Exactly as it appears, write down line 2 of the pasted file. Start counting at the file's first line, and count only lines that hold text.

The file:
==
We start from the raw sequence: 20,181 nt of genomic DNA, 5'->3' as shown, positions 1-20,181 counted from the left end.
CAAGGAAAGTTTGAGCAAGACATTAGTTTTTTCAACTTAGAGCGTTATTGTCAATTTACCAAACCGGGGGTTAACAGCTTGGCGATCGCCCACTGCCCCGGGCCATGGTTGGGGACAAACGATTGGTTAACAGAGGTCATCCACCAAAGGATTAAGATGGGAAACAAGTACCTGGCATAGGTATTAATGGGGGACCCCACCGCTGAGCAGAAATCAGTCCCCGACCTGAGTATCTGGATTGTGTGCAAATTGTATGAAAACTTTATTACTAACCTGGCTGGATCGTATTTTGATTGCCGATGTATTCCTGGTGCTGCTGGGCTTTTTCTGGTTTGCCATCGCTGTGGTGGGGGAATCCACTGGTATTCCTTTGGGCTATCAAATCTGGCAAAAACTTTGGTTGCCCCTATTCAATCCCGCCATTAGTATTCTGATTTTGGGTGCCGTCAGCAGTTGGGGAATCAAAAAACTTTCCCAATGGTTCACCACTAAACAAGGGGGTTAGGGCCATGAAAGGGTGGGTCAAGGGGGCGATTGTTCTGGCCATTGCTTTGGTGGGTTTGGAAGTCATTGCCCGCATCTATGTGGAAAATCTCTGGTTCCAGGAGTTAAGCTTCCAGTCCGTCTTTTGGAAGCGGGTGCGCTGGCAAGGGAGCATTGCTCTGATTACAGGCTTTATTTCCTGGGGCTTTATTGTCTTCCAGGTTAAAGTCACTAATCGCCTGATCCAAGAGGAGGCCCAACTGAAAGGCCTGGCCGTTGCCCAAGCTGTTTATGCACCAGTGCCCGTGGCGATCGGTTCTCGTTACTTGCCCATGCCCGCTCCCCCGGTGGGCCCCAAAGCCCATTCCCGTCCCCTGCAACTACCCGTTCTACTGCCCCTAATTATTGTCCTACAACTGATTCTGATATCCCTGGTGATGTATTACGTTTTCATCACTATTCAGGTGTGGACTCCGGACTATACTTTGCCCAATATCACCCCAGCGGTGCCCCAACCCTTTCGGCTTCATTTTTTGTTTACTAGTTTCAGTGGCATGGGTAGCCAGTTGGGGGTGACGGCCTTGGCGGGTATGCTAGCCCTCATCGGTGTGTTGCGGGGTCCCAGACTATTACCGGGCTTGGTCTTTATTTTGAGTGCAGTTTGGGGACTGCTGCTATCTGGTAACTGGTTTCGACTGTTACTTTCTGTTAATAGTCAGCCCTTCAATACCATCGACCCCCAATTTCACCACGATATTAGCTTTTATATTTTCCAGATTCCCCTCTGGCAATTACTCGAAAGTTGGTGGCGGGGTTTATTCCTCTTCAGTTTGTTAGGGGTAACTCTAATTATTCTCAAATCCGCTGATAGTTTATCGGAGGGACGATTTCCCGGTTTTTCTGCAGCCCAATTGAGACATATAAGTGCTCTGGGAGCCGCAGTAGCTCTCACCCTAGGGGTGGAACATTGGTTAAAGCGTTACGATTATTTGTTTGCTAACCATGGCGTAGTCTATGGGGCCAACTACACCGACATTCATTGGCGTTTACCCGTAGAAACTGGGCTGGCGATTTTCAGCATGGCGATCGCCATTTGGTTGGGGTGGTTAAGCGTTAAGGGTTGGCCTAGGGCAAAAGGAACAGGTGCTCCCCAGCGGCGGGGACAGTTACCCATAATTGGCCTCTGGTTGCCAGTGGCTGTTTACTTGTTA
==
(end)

CAAGGAAAGTTTGAGCAAGACATTAGTTTTTTCAACTTAGAGCGTTATTGTCAATTTACCAAACCGGGGGTTAACAGCTTGGCGATCGCCCACTGCCCCGGGCCATGGTTGGGGACAAACGATTGGTTAACAGAGGTCATCCACCAAAGGATTAAGATGGGAAACAAGTACCTGGCATAGGTATTAATGGGGGACCCCACCGCTGAGCAGAAATCAGTCCCCGACCTGAGTATCTGGATTGTGTGCAAATTGTATGAAAACTTTATTACTAACCTGGCTGGATCGTATTTTGATTGCCGATGTATTCCTGGTGCTGCTGGGCTTTTTCTGGTTTGCCATCGCTGTGGTGGGGGAATCCACTGGTATTCCTTTGGGCTATCAAATCTGGCAAAAACTTTGGTTGCCCCTATTCAATCCCGCCATTAGTATTCTGATTTTGGGTGCCGTCAGCAGTTGGGGAATCAAAAAACTTTCCCAATGGTTCACCACTAAACAAGGGGGTTAGGGCCATGAAAGGGTGGGTCAAGGGGGCGATTGTTCTGGCCATTGCTTTGGTGGGTTTGGAAGTCATTGCCCGCATCTATGTGGAAAATCTCTGGTTCCAGGAGTTAAGCTTCCAGTCCGTCTTTTGGAAGCGGGTGCGCTGGCAAGGGAGCATTGCTCTGATTACAGGCTTTATTTCCTGGGGCTTTATTGTCTTCCAGGTTAAAGTCACTAATCGCCTGATCCAAGAGGAGGCCCAACTGAAAGGCCTGGCCGTTGCCCAAGCTGTTTATGCACCAGTGCCCGTGGCGATCGGTTCTCGTTACTTGCCCATGCCCGCTCCCCCGGTGGGCCCCAAAGCCCATTCCCGTCCCCTGCAACTACCCGTTCTACTGCCCCTAATTATTGTCCTACAACTGATTCTGATATCCCTGGTGATGTATTACGTTTTCATCACTATTCAGGTGTGGACTCCGGACTATACTTTGCCCAATATCACCCCAGCGGTGCCCCAACCCTTTCGGCTTCATTTTTTGTTTACTAGTTTCAGTGGCATGGGTAGCCAGTTGGGGGTGACGGCCTTGGCGGGTATGCTAGCCCTCATCGGTGTGTTGCGGGGTCCCAGACTATTACCGGGCTTGGTCTTTATTTTGAGTGCAGTTTGGGGACTGCTGCTATCTGGTAACTGGTTTCGACTGTTACTTTCTGTTAATAGTCAGCCCTTCAATACCATCGACCCCCAATTTCACCACGATATTAGCTTTTATATTTTCCAGATTCCCCTCTGGCAATTACTCGAAAGTTGGTGGCGGGGTTTATTCCTCTTCAGTTTGTTAGGGGTAACTCTAATTATTCTCAAATCCGCTGATAGTTTATCGGAGGGACGATTTCCCGGTTTTTCTGCAGCCCAATTGAGACATATAAGTGCTCTGGGAGCCGCAGTAGCTCTCACCCTAGGGGTGGAACATTGGTTAAAGCGTTACGATTATTTGTTTGCTAACCATGGCGTAGTCTATGGGGCCAACTACACCGACATTCATTGGCGTTTACCCGTAGAAACTGGGCTGGCGATTTTCAGCATGGCGATCGCCATTTGGTTGGGGTGGTTAAGCGTTAAGGGTTGGCCTAGGGCAAAAGGAACAGGTGCTCCCCAGCGGCGGGGACAGTTACCCATAATTGGCCTCTGGTTGCCAGTGGCTGTTTACTTGTTA